At an October 2019 gathering, American Indian tribal leaders met with Church leaders to realize strategies to address poverty that plagues many of the roughly 6.9 million American Indian and Alaska Natives, a recent estimate by the U.S. Census that included those of more than one race.
In his 2007 Post-Synodal Apostolic Exhortation Sacramentum Caritatis, Pope Benedict XVI reminds us that “the Christian faithful need a fuller understanding of the relationship between the Eucharist and their daily lives. Eucharistic spirituality is not just participation in Mass and devotion to the Blessed Sacrament. It embraces the whole of life.”
As the Church celebrates the life of Martin Luther King Jr., we have a mandate to follow through with the legacy that this great man has left us. It is fitting for this day, and on the holiday on Jan. 20, to remember the famous speech “I Have a Dream,” however, we are called as a Church to make this “Dream” a reality and use these famous words as a call to action.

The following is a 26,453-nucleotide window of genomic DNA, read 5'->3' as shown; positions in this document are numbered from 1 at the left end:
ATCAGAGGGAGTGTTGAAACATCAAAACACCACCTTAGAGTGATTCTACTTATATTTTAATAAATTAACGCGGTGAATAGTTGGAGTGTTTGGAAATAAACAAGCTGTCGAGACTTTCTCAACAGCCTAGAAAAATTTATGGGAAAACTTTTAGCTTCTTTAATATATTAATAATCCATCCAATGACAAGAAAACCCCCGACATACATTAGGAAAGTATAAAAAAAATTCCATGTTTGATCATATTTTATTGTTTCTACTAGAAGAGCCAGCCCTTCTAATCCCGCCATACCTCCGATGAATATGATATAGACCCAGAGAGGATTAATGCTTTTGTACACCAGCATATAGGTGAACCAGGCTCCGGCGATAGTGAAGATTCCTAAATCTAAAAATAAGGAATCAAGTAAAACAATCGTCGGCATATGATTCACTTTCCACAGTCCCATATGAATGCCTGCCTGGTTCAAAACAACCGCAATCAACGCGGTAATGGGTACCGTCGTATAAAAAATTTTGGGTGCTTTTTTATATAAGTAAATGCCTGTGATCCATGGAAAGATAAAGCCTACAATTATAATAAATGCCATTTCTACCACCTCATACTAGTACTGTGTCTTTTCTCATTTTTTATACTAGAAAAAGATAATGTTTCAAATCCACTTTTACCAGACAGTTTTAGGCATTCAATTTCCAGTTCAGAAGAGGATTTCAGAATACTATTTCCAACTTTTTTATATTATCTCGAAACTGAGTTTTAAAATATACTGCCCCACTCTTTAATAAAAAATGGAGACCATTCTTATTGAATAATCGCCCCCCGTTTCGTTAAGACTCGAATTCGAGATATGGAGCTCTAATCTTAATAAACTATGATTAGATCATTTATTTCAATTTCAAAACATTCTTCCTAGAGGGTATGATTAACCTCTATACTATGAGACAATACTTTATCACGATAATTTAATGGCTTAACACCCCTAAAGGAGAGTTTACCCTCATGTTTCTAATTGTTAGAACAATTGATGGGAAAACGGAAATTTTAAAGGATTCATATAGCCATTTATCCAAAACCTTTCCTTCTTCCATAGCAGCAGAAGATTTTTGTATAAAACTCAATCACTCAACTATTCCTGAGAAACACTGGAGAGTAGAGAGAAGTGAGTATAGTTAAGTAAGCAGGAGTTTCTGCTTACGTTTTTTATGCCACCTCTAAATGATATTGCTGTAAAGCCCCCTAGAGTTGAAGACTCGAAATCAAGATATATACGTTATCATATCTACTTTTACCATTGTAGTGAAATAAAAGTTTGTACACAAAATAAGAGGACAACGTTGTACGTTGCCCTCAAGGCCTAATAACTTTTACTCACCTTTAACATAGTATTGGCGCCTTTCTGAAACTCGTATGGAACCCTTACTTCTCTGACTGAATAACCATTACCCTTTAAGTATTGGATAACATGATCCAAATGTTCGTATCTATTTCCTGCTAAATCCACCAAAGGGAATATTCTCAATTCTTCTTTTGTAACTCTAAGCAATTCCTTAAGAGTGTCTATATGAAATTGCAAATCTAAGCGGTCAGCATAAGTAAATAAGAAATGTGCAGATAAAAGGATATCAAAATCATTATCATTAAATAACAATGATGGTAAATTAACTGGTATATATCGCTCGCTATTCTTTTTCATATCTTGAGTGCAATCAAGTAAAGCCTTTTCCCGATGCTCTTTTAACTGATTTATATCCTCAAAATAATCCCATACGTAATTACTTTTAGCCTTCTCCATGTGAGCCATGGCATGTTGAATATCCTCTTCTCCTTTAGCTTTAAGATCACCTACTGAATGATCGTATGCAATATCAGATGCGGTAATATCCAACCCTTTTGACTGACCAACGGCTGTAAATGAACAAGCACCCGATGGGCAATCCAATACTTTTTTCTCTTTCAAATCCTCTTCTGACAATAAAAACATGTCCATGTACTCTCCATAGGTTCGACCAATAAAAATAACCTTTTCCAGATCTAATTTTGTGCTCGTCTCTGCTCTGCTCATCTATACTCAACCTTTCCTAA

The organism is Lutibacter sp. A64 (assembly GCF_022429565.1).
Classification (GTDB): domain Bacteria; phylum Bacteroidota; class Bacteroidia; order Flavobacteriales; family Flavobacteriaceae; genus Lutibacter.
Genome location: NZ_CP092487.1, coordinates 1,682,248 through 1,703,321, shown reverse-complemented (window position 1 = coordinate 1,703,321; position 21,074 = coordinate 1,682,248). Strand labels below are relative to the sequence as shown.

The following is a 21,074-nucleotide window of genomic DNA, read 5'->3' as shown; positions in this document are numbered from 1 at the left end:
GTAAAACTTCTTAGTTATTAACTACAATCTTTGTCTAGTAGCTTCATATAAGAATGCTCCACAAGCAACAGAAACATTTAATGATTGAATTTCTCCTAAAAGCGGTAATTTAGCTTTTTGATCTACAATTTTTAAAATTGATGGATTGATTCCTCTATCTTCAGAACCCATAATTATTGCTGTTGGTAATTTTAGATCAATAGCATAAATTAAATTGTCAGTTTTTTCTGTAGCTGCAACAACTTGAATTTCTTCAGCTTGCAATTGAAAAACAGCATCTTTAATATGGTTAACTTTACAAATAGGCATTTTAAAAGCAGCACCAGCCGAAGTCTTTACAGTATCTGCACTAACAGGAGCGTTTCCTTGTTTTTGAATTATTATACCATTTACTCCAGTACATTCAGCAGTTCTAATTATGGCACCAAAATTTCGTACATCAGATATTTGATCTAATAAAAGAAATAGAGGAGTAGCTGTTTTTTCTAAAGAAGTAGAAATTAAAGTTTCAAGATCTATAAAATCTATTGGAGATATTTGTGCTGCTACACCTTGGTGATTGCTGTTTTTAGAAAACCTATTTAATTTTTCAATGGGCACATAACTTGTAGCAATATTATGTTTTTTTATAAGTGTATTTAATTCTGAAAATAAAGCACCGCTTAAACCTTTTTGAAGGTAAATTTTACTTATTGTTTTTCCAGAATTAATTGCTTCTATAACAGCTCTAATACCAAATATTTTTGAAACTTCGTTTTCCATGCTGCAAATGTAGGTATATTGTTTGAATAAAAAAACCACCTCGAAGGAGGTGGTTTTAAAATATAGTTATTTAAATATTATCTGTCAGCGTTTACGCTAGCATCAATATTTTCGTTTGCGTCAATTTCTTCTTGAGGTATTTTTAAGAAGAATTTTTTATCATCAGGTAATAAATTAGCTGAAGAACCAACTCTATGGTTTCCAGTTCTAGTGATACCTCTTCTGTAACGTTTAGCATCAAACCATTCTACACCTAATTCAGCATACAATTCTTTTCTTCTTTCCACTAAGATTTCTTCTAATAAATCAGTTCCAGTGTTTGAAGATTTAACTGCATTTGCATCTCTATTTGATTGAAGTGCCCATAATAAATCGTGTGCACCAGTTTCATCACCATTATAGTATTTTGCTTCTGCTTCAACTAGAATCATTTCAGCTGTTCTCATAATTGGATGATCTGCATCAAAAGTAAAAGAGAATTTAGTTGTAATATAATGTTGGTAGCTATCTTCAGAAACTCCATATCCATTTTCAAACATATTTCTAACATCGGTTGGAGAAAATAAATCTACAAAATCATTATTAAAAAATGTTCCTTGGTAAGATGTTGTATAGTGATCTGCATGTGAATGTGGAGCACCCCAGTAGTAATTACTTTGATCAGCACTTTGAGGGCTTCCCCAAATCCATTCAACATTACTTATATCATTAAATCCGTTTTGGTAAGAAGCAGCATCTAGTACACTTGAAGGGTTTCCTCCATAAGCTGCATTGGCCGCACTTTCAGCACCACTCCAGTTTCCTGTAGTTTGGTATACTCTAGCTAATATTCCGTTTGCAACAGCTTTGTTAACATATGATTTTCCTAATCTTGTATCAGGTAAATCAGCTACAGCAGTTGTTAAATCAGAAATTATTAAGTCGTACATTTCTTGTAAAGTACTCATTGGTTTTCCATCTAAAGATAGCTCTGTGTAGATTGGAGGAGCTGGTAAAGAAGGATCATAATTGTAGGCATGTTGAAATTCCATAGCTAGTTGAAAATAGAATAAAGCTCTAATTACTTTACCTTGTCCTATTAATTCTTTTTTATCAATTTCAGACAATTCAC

The loss of a child is the unthinkable, the unimaginable. No one knows how to cope with it until it happens to you, writes Cynthia Colbert, president and CEO of Catholic Charities Archdiocese of Galveston-Houston
“Christ is alive! He is our hope and, in a wonderful way, He brings youth to our world, and everything He touches becomes young, new, full of life. The very first words, then, that I would like to say to every young Christian are these: Christ is alive, and He wants you to be alive!”
“Vive Cristo, esperanza nuestra, y Él es la más hermosa juventud de este mundo. Todo lo que Él toca se vuelve joven, se hace nuevo, se llena de vida. Entonces, las primeras palabras que quiero dirigir a cada uno de los jóvenes cristianos son: ¡Él vive y te quiere vivo!”
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